Most enterprises use data solutions that are opaque, and the lack of transparency hides data issues and can impact data quality and application performance. The migration to the cloud has made it more critical that organizations have greater management and insights into data issues. Lacking such information and control can cause problems throughout the continuous lifecycle of data as it is used throughout an organization.
Additionally, many of the tools used to manage and monitor data only work on a specific part of the data lifecycle. For example, the current way organizations manage quality is manually by writing ETL scripts. The problem with this approach is that the method to not scale, and the approach prevents data engineers from working on higher-value projects. Additionally, tools that help ingest and prep data for use by applications are used by specific people and groups. These tools are self-contained, performing functions relevant to the particular group that handles data prep, and typically do not make any information available to others involved in later stages of the data lifecycle. The consequences are that if an error creeps in or a performance problem emerges at any stage, there is no way to take a higher-level view of the continuous processes and resulting problems. However, before looking for a solution, it is important to step back and look at the numerous data-related issues that businesses face today and why data observability is getting more attention.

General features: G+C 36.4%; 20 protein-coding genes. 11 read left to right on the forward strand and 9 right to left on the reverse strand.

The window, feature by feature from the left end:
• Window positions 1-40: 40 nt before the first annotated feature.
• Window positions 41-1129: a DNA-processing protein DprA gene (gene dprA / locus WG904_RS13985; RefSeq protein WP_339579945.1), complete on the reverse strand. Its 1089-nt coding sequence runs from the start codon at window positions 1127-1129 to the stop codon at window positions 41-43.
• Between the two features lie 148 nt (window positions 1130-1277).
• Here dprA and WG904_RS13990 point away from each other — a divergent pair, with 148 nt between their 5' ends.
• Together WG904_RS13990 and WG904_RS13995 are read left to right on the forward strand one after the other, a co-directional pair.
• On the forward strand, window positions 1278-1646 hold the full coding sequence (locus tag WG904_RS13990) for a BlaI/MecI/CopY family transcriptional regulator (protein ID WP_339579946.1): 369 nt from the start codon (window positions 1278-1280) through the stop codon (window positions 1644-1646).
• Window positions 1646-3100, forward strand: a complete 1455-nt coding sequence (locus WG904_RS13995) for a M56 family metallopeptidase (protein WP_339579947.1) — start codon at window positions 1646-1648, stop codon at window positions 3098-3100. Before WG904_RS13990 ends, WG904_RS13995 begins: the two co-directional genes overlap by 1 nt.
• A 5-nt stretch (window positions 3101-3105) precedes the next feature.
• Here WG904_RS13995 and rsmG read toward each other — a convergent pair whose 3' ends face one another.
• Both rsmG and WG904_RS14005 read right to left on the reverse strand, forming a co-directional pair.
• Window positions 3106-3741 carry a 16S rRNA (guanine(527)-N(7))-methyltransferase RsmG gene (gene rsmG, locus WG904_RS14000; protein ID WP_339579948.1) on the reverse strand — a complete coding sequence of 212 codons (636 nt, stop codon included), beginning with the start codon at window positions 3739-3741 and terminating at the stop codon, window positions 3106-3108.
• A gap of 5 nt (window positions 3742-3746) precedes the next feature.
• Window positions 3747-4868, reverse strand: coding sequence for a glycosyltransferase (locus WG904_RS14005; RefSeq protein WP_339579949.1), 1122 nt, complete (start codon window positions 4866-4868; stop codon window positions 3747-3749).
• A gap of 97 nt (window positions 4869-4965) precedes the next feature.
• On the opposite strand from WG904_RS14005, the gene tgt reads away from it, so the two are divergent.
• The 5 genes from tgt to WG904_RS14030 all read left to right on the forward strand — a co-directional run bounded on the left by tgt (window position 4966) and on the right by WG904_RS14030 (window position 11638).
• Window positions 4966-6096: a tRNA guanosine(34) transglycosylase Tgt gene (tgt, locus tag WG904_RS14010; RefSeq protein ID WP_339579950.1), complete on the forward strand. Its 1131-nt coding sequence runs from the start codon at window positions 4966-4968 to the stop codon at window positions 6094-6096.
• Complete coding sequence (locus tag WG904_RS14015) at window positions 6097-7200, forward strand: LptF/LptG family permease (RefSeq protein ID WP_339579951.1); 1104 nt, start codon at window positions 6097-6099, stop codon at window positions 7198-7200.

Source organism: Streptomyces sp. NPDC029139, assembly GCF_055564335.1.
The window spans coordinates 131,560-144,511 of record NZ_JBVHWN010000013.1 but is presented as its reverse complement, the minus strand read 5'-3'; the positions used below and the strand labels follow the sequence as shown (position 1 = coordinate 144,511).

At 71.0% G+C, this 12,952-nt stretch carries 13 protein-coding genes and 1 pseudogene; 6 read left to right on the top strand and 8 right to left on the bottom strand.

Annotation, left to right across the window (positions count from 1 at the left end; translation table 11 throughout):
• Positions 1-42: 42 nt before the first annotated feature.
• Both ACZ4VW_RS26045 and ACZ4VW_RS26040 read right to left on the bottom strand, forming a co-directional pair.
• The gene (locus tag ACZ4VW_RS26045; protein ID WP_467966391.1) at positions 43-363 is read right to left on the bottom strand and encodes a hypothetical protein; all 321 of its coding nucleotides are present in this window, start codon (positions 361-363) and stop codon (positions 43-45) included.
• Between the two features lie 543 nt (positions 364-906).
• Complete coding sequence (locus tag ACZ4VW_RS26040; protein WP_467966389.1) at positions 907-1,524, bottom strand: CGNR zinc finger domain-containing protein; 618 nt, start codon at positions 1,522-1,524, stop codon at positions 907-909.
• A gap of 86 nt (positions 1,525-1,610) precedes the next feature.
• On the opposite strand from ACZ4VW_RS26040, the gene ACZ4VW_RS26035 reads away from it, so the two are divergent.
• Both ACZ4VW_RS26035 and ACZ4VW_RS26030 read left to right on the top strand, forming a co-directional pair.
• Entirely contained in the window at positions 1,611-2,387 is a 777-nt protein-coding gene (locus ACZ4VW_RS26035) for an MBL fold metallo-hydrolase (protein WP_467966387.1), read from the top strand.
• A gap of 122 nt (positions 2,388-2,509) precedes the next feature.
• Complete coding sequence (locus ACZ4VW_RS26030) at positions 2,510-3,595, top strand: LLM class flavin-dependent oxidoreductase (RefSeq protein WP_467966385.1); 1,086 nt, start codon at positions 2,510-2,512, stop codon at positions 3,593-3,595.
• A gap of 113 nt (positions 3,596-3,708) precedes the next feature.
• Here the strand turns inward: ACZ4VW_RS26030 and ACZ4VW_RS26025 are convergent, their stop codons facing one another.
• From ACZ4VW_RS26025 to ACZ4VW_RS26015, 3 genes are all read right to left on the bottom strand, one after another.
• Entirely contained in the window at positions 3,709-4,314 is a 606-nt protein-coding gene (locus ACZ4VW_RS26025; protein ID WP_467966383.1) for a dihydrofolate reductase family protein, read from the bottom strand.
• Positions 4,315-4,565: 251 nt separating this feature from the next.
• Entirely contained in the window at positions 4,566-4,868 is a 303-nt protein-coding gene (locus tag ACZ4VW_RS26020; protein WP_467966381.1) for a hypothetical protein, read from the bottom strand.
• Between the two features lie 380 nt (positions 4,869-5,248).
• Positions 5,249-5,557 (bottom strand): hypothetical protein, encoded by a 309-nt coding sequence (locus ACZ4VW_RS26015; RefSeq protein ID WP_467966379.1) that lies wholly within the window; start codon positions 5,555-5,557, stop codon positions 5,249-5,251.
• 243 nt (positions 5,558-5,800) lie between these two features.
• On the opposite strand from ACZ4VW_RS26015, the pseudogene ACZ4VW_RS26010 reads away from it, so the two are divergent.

See also: Multidimensional Data Observability
A major contributor to data problems today is the fact that data pipelines are more complex than before. For example, in the past, data was ingested from a database into a data warehouse using a basic ETL or CDC tool, sometimes transformed, cleaned, and tested for quality. From there, it was stored and transmitted onward to a simple application that ran a routine on the data to produce a report or use in a dashboard.